August 28th, 2010

Blow My Mind

Something awesomely weird for your Saturday morning

On the night of Nov. 22, 1987, two Chicago TV stations had their signals hijacked by a man wearing a Max Headroom mask. First WGN had its 9 o'clock news interrupted by the clip, with only static on the soundtrack, then PBS affiliate WTTW had a Doctor Who episode interrupted by more of the same clip, this time with the perpetrator audible. Through a lot of noise, this person spoke nonsensically, pretended to drink a Pepsi, made an obscene gesture, then showed his naked buttocks getting swatted by someone in a dress while he said "They're coming to get me!" The clip then went to black and ended, before WTTW technicians could stop the hijacking themselves.

The perpetrators of the hijacking remain unknown to this day.

The video, with side view of a naked butt, here:



(Via wordsofastory, who posted it to rm's journal here)
Star Wars - Fly away...

MOAR WARZ

(The title just amuses me. I hope it amuses you.)

Back in 1985 on a family camping trip in the Shenandoah Mountains, I brought with me and read James A. Kahn's novelization of Star Wars: Return of the Jedi. My first Star Wars novelization and it was for the last film, story-chronology-wise of course. I finally re-read it recently, as since then I'd read the others: Alan Dean Foster's ghost-written Star Wars (which was first six released months before the film), the prequels' novelizations -- I especially liked Matthew Stover's quite stylish and saddening Revenge of the Sith adaptation -- and Donald Glut's disappointing Empire novelization, my issues with which are detailed here. This one? Not bad, and I've been in a Star Wars mood so I was happy to scratch that itch with this book.

Some decent flair to the writing, managing to be a little poetic+ -- especially nice after how flat Glut's book was -- and also not being too inconsistent with how the prequel part of the Star Wars story eventually got told, over 15 years later. The book seems to claim Anakin never met Yoda, but that's not a big deal. (I get a kick out of getting the continuity right. Though it can be amusing when continuity gets screwed up: Doesn't Dracula have two full moons two weeks apart or something? And in Robinson Crusoe the title character strips naked, swims to and climbs onboard a wrecked ship, and then starts filling his pockets. As Stephen King said, "Such literary invention knows no bounds.")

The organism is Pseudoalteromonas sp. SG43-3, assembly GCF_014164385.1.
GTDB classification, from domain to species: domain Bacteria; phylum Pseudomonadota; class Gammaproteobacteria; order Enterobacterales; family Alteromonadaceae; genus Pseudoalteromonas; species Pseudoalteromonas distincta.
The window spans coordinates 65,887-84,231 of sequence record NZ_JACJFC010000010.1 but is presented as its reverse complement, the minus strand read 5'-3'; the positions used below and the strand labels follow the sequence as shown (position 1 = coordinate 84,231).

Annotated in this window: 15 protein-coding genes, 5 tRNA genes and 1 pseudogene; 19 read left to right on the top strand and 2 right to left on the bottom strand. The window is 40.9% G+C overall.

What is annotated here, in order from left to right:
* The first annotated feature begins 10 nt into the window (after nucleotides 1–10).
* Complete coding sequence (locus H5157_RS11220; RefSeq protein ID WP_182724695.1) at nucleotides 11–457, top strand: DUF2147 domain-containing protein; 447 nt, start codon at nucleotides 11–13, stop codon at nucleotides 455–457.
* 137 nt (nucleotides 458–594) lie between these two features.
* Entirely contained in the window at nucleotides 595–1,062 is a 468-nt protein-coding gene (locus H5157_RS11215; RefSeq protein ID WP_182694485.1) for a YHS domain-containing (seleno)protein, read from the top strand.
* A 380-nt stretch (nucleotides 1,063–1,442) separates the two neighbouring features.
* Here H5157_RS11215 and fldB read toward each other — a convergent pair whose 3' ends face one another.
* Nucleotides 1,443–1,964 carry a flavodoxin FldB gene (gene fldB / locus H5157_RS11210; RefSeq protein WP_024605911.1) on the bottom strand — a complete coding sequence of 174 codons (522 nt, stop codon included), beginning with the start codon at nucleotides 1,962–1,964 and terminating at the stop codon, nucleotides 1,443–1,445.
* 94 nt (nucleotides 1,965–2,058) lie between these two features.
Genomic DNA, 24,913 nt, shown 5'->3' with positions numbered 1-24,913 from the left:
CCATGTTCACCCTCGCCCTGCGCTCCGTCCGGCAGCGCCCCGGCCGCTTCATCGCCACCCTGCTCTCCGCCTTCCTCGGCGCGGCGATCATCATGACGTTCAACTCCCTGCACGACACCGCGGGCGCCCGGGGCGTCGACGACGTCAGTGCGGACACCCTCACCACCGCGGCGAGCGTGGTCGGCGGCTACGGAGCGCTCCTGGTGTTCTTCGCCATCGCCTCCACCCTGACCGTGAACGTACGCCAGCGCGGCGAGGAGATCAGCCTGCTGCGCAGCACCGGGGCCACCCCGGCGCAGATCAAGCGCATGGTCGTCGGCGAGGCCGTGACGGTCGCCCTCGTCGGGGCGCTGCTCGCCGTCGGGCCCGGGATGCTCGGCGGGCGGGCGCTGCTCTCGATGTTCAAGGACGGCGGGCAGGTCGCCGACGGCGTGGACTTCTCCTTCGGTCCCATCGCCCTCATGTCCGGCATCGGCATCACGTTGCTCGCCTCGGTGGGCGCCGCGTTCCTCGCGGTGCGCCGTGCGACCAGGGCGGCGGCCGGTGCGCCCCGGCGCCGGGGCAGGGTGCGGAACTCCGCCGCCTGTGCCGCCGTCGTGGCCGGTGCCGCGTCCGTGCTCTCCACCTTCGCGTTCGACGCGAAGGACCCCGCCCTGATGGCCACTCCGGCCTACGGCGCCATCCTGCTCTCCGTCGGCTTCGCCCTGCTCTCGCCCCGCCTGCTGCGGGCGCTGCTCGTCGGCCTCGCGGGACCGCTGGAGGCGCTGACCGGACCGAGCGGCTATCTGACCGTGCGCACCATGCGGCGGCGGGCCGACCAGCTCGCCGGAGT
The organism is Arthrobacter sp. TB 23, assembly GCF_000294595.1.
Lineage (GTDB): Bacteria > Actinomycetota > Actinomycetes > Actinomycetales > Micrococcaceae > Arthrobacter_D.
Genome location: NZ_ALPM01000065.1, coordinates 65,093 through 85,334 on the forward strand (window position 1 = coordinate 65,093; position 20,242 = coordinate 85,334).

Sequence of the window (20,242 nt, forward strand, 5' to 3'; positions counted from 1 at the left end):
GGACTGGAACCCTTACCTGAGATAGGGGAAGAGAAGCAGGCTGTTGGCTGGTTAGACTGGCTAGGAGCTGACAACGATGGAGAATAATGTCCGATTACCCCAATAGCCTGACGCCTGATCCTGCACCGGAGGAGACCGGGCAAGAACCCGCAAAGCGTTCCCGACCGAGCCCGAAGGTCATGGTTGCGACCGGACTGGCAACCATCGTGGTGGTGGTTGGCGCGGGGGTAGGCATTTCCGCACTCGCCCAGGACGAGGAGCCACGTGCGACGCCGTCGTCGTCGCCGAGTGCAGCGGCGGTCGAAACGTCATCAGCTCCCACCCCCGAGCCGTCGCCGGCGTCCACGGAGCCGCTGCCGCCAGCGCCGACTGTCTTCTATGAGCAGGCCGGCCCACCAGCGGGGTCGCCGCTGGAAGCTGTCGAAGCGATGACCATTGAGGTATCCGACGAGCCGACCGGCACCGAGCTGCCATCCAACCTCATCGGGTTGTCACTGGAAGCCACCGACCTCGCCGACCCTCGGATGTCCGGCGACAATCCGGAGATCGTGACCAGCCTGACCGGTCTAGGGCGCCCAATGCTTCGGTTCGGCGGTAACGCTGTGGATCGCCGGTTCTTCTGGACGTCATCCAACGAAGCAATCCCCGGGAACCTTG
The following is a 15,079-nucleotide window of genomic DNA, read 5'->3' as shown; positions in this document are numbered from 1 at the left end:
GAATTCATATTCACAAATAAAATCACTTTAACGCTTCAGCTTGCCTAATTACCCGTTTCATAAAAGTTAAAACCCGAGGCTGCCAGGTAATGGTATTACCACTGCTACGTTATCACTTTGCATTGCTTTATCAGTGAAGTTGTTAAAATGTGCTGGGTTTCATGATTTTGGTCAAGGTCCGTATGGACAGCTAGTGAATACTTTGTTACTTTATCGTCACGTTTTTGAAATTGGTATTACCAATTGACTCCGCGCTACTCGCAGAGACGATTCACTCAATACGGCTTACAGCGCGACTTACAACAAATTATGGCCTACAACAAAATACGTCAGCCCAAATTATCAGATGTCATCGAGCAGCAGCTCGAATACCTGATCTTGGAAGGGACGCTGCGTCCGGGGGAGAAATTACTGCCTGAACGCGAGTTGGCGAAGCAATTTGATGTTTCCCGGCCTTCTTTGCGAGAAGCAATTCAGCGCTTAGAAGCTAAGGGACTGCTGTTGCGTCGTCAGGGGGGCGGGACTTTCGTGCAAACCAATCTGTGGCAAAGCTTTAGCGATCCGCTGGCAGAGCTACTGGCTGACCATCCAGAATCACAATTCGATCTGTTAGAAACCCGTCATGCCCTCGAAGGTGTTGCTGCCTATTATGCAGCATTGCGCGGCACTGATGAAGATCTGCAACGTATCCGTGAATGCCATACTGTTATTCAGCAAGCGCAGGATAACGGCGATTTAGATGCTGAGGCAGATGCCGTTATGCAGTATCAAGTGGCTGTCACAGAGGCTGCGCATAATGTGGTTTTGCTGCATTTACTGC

And I like how the book shows the Ewoks' thought process that leads them to fight on the Rebels' side (through C-3PO translating, as it should be -- notice how in the final film 3PO doesn't actually translate much?), as well as the well-described chaos of the battle of Endor, and an unexpected callback in the dialogue when Luke first sees his father without his mask: the dying, wrecked Anakin weakly chuckles and says "Luminous beings are we, not this crude matter." It feels right that at that moment, Anakin experiences some sort of Yoda connection.

And little flashes of writing I'd remembered came back to me as I read. I remember a decent amount of this book from that one reading 25 years ago. Yes, much younger self, I came back to it. And I still like Star Wars.



+ An anecdote from when I first read it: as Yoda dies and tries to say "There is another Skywalker," it's written out "There is...another...sky..." My 11-year-old self first read that as "There is another sky," which seemed like it could be something that someone having a vision while dying would say. Unintended poetry!
Whale fluke

Confluence. I've seen it happen.

Enjoy what's there. Good idea when you're either A) poor or B) pretending to be poor in an attempt not to spend too much. I have a car, I have gas in it, I have maps for getting around, I have the makings of a picnic lunch: why not drive up to Kelley Point Park, where the Willamette flows into the Columbia? I'd never been there. I've been there now. I spent early afternoon walking the beaches and the paths in the forested areas near the beach. Being the pop culture-addled creature that I am, I looked at the tree line and imagined Lost's beach camps there. Things are more peaceful at Kelley Point than they are "on the island." For a while there wasn't even air traffic, except a seagull here and a goose there, making me wonder if planes banked to the north or south before getting to this point of geography. Then an airliner passed and it was noticeable. I hadn't been missing them.

I walked, got sand in my shoes, watched dogs swim out for balls and sticks, sat on logs, watched boats and barges pass, ate my sandwich and my apple, and swigged alternately water and Dr. Pepper. (My nephews would be disappointed in me for that.) The air was warm and comfortable; the water was warmer than I expected (I stuck my hand in) and comfortable as well. I wondered how much this spot of land looked this way two hundred years ago, when Lewis and Clark went past. How much of what I was looking at was native vegetation? What had been removed, what had been planted? Many ways that places can be modified, and I don't enough geography to see everything that may have been changed. But that's me overthinking the place. The place, it's comfortable, and today was a nice day to experience.

Now I can picture going there in the winter, and it'd be peaceful for other reasons. I wouldn't be touching the water, though.

So. Kelley Point. Now visited by me, and none the worse for wear for the visit.

My plans not to spend too much didn't survive my next stop, to get groceries, because I also took advantage of a couple of sales and bought needed stuff like new sweatpants. My current pair of sweatpants are almost see-through at points. This isn't sexy on me. Now I have sweats I can wear in public.